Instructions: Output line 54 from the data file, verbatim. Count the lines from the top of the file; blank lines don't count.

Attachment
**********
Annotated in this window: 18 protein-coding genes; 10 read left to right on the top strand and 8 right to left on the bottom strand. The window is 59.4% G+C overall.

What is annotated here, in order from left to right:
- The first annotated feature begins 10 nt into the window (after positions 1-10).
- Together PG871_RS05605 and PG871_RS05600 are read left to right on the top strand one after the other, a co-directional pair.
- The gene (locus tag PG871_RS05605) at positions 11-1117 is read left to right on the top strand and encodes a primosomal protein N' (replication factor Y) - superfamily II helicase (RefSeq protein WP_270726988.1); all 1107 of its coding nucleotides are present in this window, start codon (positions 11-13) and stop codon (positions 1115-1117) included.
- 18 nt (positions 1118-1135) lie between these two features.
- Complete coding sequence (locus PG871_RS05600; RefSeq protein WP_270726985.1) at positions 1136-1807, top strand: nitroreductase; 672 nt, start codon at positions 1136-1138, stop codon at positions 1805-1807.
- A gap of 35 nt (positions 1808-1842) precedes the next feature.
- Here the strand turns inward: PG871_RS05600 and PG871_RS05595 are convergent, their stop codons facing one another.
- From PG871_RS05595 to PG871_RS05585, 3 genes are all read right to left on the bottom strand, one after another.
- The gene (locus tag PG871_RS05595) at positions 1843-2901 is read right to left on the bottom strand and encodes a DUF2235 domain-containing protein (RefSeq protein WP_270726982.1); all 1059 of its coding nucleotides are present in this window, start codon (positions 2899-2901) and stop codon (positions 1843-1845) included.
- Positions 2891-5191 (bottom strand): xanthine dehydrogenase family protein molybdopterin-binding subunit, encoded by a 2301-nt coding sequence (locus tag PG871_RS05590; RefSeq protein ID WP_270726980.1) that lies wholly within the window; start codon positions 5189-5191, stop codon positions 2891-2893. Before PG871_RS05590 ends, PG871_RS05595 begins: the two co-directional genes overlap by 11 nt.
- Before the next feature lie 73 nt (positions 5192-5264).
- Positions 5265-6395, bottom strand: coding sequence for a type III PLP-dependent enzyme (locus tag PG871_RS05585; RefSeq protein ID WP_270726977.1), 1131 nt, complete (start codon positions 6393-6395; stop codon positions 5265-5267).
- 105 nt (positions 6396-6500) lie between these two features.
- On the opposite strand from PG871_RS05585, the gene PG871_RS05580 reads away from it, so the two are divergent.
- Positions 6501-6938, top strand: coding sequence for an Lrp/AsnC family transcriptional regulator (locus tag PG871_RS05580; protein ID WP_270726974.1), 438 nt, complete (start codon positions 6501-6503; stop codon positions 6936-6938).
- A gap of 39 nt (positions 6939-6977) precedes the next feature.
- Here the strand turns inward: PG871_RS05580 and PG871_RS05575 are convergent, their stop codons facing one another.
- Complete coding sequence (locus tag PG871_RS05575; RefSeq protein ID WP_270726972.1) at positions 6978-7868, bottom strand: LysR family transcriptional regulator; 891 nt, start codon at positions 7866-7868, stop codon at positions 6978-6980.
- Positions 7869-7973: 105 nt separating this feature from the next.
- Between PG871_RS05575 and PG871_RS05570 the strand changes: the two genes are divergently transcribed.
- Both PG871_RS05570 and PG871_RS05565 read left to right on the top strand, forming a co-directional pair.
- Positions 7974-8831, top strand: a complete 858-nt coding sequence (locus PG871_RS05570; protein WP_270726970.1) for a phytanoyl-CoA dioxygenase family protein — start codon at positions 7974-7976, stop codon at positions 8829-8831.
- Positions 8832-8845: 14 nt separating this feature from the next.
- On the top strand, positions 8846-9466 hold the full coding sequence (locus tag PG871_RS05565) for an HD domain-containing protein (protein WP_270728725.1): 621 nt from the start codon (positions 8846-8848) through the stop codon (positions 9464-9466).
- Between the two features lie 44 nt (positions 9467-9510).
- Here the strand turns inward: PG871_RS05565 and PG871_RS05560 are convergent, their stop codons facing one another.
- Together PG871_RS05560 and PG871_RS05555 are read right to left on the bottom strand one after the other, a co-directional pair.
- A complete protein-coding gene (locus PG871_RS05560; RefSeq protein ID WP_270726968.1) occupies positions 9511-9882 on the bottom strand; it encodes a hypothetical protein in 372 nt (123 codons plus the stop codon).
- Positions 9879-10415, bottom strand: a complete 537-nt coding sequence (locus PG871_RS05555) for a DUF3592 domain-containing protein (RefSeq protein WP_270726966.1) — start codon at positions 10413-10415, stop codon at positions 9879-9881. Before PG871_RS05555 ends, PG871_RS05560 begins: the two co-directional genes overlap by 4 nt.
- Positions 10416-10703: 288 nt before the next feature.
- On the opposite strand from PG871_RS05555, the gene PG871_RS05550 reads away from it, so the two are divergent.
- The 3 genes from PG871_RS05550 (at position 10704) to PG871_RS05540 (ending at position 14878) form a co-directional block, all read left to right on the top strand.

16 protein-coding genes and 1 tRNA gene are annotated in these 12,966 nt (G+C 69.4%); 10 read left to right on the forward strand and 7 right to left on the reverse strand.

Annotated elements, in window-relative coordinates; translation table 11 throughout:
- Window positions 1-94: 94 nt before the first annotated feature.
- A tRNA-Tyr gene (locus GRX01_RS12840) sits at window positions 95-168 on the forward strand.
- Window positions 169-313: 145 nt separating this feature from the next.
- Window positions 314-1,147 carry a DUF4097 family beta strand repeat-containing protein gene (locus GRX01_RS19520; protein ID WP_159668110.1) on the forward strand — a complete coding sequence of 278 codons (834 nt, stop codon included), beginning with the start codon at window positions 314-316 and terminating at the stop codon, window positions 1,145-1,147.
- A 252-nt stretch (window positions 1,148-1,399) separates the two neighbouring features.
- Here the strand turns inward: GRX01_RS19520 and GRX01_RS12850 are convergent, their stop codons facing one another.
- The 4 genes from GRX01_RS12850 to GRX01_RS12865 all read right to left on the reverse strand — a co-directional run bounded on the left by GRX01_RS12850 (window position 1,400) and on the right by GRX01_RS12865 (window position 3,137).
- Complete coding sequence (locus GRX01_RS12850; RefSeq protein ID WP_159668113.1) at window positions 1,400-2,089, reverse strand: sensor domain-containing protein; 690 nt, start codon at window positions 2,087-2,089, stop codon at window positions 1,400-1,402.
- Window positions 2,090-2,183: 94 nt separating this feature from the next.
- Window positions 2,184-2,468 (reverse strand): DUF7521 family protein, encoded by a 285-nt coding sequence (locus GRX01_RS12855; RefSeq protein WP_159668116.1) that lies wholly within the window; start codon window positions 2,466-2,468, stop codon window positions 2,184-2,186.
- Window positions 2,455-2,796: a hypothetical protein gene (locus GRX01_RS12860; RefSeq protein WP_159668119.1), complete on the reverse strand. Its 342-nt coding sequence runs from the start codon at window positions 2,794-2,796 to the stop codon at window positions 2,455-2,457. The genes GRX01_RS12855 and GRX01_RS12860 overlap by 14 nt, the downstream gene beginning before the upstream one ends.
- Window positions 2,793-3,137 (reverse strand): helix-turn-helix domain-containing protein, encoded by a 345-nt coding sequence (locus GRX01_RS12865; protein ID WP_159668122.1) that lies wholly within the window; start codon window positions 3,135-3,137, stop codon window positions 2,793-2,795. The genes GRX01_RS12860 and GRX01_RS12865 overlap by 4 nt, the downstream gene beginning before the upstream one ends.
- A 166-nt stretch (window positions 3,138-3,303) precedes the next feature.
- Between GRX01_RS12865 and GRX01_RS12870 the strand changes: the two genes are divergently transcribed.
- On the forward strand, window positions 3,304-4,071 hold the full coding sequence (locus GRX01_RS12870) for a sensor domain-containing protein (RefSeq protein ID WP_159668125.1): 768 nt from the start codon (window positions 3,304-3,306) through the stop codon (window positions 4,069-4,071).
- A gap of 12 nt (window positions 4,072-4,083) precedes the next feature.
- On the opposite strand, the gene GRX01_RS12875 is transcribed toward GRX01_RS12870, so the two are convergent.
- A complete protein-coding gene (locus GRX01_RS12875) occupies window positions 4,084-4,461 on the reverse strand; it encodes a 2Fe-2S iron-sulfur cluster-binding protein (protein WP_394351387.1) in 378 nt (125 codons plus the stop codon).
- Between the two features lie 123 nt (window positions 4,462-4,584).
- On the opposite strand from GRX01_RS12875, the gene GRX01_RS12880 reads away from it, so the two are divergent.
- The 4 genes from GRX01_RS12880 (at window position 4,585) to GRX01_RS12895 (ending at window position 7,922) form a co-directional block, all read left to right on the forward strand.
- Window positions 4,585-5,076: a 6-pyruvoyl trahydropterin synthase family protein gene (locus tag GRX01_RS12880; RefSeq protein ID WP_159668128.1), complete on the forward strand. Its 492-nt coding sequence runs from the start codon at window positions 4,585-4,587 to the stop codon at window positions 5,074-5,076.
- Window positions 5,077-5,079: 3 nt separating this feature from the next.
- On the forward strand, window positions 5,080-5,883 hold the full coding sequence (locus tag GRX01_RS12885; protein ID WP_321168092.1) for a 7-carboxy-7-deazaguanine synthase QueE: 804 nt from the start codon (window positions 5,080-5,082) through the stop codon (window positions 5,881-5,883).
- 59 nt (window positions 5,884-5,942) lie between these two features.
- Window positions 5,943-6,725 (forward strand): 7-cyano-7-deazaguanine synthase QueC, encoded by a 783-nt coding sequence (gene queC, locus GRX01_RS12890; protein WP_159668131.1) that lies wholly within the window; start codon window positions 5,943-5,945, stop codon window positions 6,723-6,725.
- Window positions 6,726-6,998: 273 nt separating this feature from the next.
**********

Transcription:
- A complete protein-coding gene (locus GRX01_RS12875) occupies window positions 4,084-4,461 on the reverse strand; it encodes a 2Fe-2S iron-sulfur cluster-binding protein (protein WP_394351387.1) in 378 nt (125 codons plus the stop codon).